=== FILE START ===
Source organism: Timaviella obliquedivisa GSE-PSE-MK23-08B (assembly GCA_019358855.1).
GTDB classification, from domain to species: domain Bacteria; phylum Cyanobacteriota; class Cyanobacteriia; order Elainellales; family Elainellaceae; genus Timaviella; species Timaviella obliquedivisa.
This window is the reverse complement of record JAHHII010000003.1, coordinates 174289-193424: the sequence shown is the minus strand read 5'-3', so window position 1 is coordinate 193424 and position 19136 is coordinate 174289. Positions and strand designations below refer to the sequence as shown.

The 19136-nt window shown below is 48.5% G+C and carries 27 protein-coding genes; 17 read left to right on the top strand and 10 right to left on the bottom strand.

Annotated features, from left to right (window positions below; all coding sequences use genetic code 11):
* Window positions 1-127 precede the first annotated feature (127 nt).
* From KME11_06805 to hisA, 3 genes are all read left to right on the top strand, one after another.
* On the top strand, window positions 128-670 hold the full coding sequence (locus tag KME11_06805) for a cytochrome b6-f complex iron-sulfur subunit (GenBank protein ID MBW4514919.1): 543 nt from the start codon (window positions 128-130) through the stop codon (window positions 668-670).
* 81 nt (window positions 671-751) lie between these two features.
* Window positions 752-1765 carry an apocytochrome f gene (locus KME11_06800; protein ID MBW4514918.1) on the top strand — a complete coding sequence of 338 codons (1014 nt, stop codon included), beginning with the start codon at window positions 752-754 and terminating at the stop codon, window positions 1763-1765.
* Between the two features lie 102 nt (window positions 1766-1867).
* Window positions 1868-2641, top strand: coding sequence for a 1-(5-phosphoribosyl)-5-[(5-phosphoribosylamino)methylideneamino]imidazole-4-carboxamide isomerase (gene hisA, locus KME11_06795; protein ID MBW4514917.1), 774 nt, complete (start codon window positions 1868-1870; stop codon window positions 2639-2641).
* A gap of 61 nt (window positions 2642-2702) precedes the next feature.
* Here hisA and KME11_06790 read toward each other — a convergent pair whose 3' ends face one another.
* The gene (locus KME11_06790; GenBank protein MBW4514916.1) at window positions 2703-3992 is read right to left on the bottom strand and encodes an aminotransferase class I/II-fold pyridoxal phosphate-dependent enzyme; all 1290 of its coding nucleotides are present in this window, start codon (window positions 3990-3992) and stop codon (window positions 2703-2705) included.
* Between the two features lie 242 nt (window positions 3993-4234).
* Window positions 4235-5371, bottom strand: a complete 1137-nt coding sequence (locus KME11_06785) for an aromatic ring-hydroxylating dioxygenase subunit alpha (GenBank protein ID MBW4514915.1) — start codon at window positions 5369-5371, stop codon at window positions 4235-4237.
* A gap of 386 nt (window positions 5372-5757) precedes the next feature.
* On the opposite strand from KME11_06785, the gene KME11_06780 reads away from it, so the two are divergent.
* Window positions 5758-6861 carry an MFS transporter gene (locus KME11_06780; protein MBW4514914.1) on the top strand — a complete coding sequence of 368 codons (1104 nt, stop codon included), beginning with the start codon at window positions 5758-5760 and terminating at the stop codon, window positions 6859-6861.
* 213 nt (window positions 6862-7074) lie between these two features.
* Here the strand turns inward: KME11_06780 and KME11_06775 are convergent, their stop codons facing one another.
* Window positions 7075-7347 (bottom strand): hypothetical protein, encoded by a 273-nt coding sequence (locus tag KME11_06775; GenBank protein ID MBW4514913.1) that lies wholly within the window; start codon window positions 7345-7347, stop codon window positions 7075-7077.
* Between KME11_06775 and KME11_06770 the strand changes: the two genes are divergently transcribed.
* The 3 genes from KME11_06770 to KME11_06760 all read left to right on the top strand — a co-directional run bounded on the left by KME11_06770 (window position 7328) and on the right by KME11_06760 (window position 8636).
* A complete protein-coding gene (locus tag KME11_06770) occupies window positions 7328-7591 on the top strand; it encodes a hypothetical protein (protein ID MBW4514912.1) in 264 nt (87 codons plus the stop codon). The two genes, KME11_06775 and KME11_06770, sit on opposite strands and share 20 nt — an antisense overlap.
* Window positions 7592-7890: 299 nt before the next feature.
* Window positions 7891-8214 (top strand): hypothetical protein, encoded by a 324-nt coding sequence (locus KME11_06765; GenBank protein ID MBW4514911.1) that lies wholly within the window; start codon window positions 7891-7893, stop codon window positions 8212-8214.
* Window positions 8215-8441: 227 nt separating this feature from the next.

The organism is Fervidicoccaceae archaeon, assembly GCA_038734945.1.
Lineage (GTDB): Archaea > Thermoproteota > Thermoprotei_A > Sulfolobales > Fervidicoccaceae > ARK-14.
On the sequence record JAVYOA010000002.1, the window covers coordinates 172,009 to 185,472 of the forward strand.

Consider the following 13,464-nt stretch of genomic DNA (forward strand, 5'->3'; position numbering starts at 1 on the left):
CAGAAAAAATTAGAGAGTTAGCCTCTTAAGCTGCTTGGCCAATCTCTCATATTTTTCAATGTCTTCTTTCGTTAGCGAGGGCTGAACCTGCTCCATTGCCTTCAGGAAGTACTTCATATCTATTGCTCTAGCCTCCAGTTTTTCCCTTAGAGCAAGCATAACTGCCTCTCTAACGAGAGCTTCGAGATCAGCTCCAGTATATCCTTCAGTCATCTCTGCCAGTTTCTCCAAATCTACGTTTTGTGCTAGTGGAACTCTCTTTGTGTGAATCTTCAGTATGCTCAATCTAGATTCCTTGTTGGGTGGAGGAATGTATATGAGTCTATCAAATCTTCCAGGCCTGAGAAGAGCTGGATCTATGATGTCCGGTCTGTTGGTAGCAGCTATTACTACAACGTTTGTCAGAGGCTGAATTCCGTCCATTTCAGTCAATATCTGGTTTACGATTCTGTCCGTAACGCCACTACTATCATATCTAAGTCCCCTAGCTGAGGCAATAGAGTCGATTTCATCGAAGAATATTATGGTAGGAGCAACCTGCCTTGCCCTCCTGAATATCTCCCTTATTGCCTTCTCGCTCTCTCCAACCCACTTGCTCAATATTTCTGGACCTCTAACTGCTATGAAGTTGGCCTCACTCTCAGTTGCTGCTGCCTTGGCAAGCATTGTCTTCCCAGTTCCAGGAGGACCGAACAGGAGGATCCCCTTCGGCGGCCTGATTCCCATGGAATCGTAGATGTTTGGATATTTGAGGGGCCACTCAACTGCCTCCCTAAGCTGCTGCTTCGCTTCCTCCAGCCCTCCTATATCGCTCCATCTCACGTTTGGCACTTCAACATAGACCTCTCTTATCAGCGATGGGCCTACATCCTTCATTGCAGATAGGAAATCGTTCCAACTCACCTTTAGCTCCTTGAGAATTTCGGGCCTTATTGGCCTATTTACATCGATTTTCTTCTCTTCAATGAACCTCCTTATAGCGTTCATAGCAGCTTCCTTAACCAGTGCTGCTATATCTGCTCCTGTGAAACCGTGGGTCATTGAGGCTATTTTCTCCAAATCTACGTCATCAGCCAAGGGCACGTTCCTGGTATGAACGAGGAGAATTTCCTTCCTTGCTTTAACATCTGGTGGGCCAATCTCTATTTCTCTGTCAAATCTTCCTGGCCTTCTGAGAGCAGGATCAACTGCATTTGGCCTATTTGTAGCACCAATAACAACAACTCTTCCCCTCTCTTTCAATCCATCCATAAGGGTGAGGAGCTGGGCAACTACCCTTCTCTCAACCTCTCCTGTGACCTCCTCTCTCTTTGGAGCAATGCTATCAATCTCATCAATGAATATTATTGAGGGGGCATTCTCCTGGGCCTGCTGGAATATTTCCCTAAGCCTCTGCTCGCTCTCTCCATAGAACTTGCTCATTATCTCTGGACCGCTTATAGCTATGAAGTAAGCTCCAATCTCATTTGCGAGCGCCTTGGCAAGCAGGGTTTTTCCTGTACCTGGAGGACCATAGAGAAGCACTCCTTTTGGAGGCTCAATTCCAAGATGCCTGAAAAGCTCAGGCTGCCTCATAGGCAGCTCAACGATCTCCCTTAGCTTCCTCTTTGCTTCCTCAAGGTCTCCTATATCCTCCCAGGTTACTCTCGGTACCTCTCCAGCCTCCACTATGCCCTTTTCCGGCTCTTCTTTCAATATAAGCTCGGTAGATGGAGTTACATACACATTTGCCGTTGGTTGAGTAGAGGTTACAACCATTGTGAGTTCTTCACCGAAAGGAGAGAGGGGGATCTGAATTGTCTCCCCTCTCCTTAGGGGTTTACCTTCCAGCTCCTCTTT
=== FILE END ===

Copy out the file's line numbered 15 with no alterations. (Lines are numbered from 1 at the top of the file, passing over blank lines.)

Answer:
* The gene (locus KME11_06790; GenBank protein MBW4514916.1) at window positions 2703-3992 is read right to left on the bottom strand and encodes an aminotransferase class I/II-fold pyridoxal phosphate-dependent enzyme; all 1290 of its coding nucleotides are present in this window, start codon (window positions 3990-3992) and stop codon (window positions 2703-2705) included.